Celebrating a new year
2014! We ushered in a new year this week, perhaps with a bottle of bubbly, an evening with friends, watching a ball drop with Miley Cyrus (oy!), or a morning to lazily lounge around the house. Perhaps we even resolved to change something about our personal habits or exercise routines.
What distinguishes the calendar’s new year from the Jewish new year, however, is the amount of preparation that goes into the celebration. The Times Square event may take months to prepare and rehearse, but most of us don’t put much effort into preparing for our personal celebrations. Perhaps we make a phone call to establish whom our company will be for the evening; perhaps we prepare a dish or buy a new outfit. Perhaps we make a resolution to lose 10 pounds as the ball drops.
Contrast with this our celebration of the Jewish new year. Traditionally, we spend a month preparing for Rosh Hashanah. We reflect, examine, resolve and repair in order to bring about real change in our relationships. And while the potential lies within us all year, it is in the month leading up to Rosh Hashanah that we harness the energy to do the necessary work that will bring about change.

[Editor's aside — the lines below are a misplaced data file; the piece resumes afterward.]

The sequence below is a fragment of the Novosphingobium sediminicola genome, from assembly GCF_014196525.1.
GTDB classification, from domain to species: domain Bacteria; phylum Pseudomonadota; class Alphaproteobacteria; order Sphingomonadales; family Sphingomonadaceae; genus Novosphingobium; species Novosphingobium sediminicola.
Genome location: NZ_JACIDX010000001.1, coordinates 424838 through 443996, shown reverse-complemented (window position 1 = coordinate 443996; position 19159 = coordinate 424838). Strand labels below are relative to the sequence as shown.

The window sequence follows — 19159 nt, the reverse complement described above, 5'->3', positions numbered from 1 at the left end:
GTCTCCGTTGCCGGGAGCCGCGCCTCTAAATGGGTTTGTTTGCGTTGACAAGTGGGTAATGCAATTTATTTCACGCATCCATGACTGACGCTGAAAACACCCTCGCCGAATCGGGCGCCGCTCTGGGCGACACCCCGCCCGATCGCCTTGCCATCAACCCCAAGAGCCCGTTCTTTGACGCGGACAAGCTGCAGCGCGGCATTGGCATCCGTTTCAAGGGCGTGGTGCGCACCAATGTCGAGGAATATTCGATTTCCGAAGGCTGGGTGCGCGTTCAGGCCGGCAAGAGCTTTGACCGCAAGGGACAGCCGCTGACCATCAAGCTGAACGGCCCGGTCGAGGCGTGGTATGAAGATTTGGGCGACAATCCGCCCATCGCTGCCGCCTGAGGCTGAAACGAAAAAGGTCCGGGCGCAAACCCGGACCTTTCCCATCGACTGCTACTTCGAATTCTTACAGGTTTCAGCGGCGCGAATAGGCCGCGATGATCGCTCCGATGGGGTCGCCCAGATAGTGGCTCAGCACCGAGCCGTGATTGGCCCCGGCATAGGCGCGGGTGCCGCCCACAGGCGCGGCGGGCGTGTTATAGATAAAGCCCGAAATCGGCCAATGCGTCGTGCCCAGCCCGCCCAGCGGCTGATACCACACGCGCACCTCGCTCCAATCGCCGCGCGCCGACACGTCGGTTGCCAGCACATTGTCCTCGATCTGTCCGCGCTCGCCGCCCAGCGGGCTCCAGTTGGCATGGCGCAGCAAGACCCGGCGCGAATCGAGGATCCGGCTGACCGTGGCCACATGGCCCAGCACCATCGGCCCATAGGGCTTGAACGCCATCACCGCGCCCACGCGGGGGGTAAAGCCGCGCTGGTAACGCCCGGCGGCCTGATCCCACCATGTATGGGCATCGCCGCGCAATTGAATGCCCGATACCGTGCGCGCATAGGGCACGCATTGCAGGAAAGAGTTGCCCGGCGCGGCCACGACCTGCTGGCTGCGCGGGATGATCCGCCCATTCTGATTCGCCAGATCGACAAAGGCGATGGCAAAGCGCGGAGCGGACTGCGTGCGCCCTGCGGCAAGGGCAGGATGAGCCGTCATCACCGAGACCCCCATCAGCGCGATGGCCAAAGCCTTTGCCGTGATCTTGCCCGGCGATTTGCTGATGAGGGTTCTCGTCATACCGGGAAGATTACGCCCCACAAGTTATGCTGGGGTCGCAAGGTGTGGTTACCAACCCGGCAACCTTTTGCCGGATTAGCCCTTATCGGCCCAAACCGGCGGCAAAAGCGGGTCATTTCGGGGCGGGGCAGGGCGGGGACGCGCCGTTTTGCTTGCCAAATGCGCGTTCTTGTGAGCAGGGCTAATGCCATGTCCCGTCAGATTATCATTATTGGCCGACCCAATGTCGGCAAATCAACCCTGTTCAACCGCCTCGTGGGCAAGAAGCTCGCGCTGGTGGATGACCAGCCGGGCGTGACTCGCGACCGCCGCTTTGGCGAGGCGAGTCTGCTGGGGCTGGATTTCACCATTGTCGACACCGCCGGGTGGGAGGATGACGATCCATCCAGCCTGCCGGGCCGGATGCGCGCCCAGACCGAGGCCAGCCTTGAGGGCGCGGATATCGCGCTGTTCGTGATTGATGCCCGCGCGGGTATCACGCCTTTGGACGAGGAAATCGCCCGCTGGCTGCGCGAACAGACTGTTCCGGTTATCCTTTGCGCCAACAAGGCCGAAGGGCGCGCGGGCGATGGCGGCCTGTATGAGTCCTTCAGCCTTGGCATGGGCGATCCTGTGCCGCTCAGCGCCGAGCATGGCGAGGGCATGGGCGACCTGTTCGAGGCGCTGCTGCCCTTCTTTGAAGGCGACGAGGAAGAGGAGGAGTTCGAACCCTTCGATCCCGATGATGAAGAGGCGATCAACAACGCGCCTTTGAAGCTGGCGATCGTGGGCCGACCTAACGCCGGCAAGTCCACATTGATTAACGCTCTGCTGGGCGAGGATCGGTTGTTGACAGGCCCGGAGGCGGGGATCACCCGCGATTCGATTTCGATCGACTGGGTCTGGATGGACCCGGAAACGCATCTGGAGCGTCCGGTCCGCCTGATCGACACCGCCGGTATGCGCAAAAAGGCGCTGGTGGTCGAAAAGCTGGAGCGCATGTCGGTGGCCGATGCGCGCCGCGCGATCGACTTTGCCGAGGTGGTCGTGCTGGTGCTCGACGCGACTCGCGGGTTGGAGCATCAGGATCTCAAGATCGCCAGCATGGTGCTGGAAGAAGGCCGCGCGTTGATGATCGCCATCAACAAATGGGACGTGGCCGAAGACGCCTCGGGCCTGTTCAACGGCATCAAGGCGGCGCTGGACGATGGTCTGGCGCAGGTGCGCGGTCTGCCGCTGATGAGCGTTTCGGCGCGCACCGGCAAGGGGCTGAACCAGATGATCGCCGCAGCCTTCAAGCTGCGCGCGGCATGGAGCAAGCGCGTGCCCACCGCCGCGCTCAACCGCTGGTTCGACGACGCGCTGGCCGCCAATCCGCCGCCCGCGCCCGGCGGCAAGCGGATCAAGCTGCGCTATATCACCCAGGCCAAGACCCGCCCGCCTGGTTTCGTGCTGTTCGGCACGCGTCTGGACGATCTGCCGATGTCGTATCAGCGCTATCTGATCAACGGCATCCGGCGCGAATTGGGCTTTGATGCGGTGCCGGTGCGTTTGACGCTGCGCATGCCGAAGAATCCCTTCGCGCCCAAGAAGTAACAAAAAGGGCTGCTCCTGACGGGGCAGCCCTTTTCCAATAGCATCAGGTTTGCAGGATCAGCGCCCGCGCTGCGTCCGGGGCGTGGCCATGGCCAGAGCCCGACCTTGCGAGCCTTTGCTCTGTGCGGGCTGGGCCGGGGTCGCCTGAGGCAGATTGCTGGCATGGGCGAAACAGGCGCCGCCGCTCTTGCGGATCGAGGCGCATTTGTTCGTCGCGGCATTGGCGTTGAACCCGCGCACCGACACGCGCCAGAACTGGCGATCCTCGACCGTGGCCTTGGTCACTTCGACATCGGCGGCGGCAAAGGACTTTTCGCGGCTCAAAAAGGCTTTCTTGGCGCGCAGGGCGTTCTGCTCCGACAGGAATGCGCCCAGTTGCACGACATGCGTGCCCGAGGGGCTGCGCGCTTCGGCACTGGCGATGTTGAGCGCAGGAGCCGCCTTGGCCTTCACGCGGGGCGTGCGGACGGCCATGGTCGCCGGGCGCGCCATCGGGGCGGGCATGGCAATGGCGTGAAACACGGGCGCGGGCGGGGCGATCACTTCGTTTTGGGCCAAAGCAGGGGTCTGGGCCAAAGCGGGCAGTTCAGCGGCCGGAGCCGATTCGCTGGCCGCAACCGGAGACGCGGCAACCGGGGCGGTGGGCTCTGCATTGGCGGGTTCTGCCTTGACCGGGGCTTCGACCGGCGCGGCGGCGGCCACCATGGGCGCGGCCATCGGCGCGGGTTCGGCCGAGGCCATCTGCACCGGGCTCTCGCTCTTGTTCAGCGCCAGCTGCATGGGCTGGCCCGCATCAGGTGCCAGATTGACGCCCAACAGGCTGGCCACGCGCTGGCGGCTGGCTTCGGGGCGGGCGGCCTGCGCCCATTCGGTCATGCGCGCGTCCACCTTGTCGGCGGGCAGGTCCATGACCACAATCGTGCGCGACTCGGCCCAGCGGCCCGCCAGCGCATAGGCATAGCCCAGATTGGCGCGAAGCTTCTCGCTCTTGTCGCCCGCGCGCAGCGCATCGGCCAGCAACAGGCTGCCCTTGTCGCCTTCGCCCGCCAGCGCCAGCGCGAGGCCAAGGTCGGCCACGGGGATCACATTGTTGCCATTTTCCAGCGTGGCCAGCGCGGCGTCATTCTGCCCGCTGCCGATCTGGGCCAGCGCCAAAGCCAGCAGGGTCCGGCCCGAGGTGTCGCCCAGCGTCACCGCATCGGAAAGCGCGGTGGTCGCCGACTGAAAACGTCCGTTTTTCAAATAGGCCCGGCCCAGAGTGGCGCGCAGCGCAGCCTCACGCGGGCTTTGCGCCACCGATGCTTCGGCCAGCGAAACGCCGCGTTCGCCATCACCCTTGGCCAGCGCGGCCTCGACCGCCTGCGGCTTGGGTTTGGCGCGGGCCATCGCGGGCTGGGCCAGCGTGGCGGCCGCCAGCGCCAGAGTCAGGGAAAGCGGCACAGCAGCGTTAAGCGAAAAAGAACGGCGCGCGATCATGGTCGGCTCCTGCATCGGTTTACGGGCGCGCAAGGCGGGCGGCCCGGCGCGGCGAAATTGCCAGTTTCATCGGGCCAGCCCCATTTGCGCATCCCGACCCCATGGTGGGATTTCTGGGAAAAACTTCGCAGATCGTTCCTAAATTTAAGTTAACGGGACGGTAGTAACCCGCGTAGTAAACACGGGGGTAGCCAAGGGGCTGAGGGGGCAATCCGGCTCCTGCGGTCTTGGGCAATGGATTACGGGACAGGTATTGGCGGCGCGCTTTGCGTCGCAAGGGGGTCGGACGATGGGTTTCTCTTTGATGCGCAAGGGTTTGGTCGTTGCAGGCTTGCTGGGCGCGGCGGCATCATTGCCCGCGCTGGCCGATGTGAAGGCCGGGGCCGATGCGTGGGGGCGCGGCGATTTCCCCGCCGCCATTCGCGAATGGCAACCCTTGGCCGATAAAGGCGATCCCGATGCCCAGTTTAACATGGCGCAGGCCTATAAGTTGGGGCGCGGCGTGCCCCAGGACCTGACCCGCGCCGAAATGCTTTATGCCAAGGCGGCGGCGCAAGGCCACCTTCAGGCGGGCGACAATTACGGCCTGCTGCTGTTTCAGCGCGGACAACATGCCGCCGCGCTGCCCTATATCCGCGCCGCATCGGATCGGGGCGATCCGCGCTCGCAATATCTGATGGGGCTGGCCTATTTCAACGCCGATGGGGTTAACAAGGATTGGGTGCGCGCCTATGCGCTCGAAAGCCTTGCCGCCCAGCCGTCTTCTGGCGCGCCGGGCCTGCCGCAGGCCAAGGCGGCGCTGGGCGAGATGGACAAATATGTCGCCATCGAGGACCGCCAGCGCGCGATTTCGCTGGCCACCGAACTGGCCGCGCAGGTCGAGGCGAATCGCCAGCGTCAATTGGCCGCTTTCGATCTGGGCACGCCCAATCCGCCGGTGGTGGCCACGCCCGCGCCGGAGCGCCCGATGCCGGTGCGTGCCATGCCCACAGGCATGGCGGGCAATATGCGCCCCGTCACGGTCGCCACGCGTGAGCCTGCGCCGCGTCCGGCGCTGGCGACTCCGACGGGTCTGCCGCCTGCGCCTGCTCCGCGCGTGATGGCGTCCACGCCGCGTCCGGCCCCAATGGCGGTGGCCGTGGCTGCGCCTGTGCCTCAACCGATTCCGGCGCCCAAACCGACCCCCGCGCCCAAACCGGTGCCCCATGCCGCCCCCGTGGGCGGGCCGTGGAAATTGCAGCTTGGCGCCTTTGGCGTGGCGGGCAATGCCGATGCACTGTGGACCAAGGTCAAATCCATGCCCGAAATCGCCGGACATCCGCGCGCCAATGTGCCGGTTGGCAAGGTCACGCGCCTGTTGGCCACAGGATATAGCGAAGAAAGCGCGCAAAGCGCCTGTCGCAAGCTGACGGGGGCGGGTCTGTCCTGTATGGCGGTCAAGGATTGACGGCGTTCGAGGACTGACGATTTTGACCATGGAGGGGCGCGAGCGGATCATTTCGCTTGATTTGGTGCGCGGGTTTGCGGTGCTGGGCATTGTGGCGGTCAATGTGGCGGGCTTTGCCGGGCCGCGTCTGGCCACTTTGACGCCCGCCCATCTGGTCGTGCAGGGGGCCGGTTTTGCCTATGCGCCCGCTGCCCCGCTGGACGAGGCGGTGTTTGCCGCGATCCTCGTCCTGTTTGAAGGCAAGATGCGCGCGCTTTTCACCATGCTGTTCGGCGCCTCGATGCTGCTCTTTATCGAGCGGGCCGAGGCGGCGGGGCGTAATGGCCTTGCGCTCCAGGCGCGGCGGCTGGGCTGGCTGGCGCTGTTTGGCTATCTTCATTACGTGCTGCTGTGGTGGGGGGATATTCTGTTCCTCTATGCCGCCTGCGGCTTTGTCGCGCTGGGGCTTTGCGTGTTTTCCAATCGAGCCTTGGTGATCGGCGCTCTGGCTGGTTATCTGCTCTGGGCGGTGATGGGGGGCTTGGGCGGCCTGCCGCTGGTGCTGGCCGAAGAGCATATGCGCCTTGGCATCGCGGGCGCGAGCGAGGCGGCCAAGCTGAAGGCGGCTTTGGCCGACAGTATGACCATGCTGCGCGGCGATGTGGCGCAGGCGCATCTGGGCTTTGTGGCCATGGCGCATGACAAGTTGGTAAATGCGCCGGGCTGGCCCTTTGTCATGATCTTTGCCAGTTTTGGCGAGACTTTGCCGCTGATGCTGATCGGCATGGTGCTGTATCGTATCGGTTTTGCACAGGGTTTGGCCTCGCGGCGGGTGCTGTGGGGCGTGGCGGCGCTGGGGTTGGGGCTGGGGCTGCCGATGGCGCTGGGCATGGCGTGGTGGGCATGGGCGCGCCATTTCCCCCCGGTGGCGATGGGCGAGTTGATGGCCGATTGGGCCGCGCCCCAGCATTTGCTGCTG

Today is the first day of the month of Shevat. According to Beit Shammai, it is also the new year of the trees. You may be more familiar with Beit Hillel’s ruling that we celebrate the new year of the trees on the 15th of this Hebrew month (Tu Bi-Shevat). But two thousand years ago, the date of the trees’ new year was a matter of debate. And this year, Beit Shammai’s new year of the trees fell one day after we celebrated the arrival of 2014. The proximity is significant because the new year of the trees can inform the way we mark and celebrate the passage of time. We plant for the future; we explore that which has been dormant within us; we gather the energy to bring forth new fruits; we express gratitude for those things we enjoy.
Oh yeah, then there are those 4 cups of wine, symbolizing the 4 seasons: white, pink, rose and red. So go ahead, drink a toast (or four) to the new year! Just don’t forget to add boreh p’ri ha-gafen!